APM Bridges the Dev Team / Net Ops Divide

APM Bridges the Dev Team / Net Ops Divide

Consider this all-too-common scenario in today’s complex, networked application environments. A network operations manager is awakened by a phone call in the middle of the night: “We’re experiencing significant performance problems and we don’t know why. We’re losing users. They’re frustrated and leaving the site without completing what they’re doing.”

The first thing everyone blames is the network, because the application is a networked application and network performance can be unpredictable. That means the first support call is to the network manager, who must investigate.

The diligent network manager immediately checks the network status to find out what the problem is. He or she is relieved — but also frustrated — when they find that the network status is perfectly fine and that there are no reported network problems. The network is operating well within its SLA.

Yet the performance problems exist. And then the finger-pointing begins:

  • It’s the application’s fault.
  • No, the developers left bugs in the code.
  • No, it’s QA’s fault. They didn’t find the problem during testing.
  • No, it’s the networks fault. The network management isn’t reporting accurate results.
  • And so on.

Left unresolved, the finger-pointing can create an unproductive communication divide between network operations and development teams. Communication seems the obvious solution, but the real crux of the problem is a lack of insight into the application tiers and the inability to identify where problems really exist.

Editor’s Note: The author, Tom Fisher, is a Senior Product Marketing Manager with Compuware APM dynaTrace. We have selected this article for publication because we believe it to have objective technical merit.
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Enter the Next Generation of APM

For years, network managers have had proactive network management tools for managing network performance and diagnosing problems. They’re usually able to eliminate the network as the source of the problem or triage problems quickly. But not until recently with the advent of a new generation of Application Performance Management (APM) solutions, such as Compuware dynaTrace, Quest Software’s Performasure, New Relic, and AppDynamics, did application managers have comprehensive performance management capabilities. These solutions provide deeper and substantially stronger insight into application performance problems than that received by network managers.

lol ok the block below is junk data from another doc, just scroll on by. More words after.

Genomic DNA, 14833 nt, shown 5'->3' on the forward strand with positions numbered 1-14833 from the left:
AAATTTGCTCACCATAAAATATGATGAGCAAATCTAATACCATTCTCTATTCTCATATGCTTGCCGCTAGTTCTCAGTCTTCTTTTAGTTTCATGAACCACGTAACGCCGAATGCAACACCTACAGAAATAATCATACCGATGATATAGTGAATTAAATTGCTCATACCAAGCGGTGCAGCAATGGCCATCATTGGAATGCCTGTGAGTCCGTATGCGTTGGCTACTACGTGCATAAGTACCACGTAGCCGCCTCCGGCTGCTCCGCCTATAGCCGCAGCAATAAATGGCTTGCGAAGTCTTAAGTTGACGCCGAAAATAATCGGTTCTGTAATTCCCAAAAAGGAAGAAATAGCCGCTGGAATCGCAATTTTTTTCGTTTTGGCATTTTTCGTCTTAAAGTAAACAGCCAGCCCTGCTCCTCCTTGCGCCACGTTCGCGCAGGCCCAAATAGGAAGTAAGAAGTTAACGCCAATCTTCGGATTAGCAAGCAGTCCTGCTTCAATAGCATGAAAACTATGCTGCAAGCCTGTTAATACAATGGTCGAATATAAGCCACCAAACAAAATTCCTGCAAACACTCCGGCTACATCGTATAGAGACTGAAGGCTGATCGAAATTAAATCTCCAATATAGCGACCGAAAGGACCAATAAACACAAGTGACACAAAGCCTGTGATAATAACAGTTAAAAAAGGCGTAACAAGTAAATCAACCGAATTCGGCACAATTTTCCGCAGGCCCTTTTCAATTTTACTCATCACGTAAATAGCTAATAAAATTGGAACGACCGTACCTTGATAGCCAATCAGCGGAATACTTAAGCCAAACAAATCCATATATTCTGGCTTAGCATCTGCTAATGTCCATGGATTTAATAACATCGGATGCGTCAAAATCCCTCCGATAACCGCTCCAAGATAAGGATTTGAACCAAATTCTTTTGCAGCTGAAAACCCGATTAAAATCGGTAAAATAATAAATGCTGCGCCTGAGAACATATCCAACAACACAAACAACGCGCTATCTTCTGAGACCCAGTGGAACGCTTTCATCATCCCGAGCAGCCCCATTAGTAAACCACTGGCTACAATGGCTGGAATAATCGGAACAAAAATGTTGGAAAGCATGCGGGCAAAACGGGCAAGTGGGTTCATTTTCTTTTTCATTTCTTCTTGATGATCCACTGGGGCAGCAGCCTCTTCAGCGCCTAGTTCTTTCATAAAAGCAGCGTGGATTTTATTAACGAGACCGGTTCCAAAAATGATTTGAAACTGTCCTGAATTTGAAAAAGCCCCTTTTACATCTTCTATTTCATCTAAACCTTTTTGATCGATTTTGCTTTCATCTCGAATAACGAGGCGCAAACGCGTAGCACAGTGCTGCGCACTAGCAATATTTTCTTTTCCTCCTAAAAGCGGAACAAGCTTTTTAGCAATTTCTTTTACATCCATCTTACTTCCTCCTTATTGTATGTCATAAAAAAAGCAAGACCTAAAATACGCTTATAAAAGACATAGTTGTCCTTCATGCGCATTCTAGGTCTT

In addition to problem diagnosis, DynaTrace, for example, supports end-to-end transaction path tracing from user clicks through the messaging layers and into the application servers and databases. It enables network managers to discover application performance issues at any layer of an application’s architecture, whether they’re source code, database SQL, messaging, network performance, third-party component or other problems.

DynaTrace also presents the transaction path performance information on dashboards ranging from simplified, business-aware dashboards down through complete transaction flow diagrams, UML sequence diagrams. It also supplies method source code in software development frameworks such as Eclipse. These business-aware dashboards, such as those for SLA management and transaction flow diagrams, can be combined with the network management information to enable network managers to monitor network and information flow performance through an entire application infrastructure. When an issue is detected, the location is immediately identified, enabling operators to drill down to the individual resources causing the problem.

APM Bridges the NetOps / Dev Team Divide

Network managers can then pass this accurate, detailed information back to the application developers in a format that the developers need and understand. This ‘lingua franca’ of actionable application performance problem information bridges the divide between application development teams and network operations and helps eliminate the finger pointing.

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The key to bridging the divide between development teams and network operations is indeed communication — with meaningful information in a common, understandable format. The new APM solutions provide that information in a format acceptable to application developers and network operations managers alike. Finger-pointing is eliminated and collaborative problem solving ensues.


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